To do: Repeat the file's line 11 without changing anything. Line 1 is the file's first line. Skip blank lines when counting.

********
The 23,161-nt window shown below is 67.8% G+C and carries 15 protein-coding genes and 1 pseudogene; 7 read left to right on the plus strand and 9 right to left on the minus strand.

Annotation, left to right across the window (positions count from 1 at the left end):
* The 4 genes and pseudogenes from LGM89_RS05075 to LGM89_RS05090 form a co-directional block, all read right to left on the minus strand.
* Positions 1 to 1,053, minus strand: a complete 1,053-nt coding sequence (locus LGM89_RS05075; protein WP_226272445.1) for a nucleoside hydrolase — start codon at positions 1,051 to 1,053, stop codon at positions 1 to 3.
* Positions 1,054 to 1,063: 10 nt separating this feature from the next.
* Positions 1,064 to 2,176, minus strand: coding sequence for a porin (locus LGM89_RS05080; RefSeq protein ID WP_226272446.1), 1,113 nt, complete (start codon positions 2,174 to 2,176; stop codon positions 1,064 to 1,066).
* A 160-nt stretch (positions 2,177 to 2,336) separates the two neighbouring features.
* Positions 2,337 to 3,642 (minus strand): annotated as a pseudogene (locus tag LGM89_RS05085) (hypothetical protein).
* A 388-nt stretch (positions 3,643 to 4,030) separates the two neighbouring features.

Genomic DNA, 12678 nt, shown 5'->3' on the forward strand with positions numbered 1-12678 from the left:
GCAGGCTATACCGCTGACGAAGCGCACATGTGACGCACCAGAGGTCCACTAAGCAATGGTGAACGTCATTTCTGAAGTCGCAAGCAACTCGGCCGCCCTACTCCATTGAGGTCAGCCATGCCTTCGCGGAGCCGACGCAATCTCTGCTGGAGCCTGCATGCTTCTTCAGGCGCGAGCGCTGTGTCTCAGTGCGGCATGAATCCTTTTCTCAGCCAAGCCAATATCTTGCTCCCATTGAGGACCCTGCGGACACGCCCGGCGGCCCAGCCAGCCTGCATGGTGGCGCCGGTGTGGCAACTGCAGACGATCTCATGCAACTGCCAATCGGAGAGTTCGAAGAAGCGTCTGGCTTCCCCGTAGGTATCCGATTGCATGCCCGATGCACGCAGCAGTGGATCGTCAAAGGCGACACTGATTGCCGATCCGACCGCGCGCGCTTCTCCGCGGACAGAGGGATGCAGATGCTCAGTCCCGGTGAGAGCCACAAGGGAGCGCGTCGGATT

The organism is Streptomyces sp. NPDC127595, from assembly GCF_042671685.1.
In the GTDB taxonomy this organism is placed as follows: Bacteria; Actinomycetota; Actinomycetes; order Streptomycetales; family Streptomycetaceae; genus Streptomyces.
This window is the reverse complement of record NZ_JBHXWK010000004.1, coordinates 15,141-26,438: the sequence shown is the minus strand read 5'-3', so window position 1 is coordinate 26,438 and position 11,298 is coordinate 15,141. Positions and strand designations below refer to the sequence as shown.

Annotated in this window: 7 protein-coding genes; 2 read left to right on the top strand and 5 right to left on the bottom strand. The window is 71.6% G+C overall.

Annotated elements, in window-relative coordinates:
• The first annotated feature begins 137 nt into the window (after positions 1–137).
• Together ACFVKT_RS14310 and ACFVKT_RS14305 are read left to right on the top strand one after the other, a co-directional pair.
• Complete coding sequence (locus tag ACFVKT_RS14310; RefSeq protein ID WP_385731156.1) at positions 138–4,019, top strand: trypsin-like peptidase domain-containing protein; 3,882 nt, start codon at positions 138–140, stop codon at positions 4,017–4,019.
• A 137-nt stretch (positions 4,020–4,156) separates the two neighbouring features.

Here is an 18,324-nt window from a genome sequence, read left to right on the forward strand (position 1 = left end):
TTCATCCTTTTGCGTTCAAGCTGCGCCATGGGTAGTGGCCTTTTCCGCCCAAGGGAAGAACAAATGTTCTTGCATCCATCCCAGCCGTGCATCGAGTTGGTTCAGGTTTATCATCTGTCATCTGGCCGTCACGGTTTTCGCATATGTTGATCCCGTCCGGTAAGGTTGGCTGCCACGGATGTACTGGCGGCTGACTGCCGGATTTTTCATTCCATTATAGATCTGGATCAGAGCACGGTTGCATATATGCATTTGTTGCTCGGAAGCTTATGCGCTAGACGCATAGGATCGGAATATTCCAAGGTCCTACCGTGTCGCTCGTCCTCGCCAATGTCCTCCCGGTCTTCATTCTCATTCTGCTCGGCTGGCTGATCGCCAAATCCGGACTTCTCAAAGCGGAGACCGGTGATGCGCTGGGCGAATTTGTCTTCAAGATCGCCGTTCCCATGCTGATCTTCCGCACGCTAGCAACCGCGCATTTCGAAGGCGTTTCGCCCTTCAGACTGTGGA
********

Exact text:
GCAGGCTATACCGCTGACGAAGCGCACATGTGACGCACCAGAGGTCCACTAAGCAATGGTGAACGTCATTTCTGAAGTCGCAAGCAACTCGGCCGCCCTACTCCATTGAGGTCAGCCATGCCTTCGCGGAGCCGACGCAATCTCTGCTGGAGCCTGCATGCTTCTTCAGGCGCGAGCGCTGTGTCTCAGTGCGGCATGAATCCTTTTCTCAGCCAAGCCAATATCTTGCTCCCATTGAGGACCCTGCGGACACGCCCGGCGGCCCAGCCAGCCTGCATGGTGGCGCCGGTGTGGCAACTGCAGACGATCTCATGCAACTGCCAATCGGAGAGTTCGAAGAAGCGTCTGGCTTCCCCGTAGGTATCCGATTGCATGCCCGATGCACGCAGCAGTGGATCGTCAAAGGCGACACTGATTGCCGATCCGACCGCGCGCGCTTCTCCGCGGACAGAGGGATGCAGATGCTCAGTCCCGGTGAGAGCCACAAGGGAGCGCGTCGGATT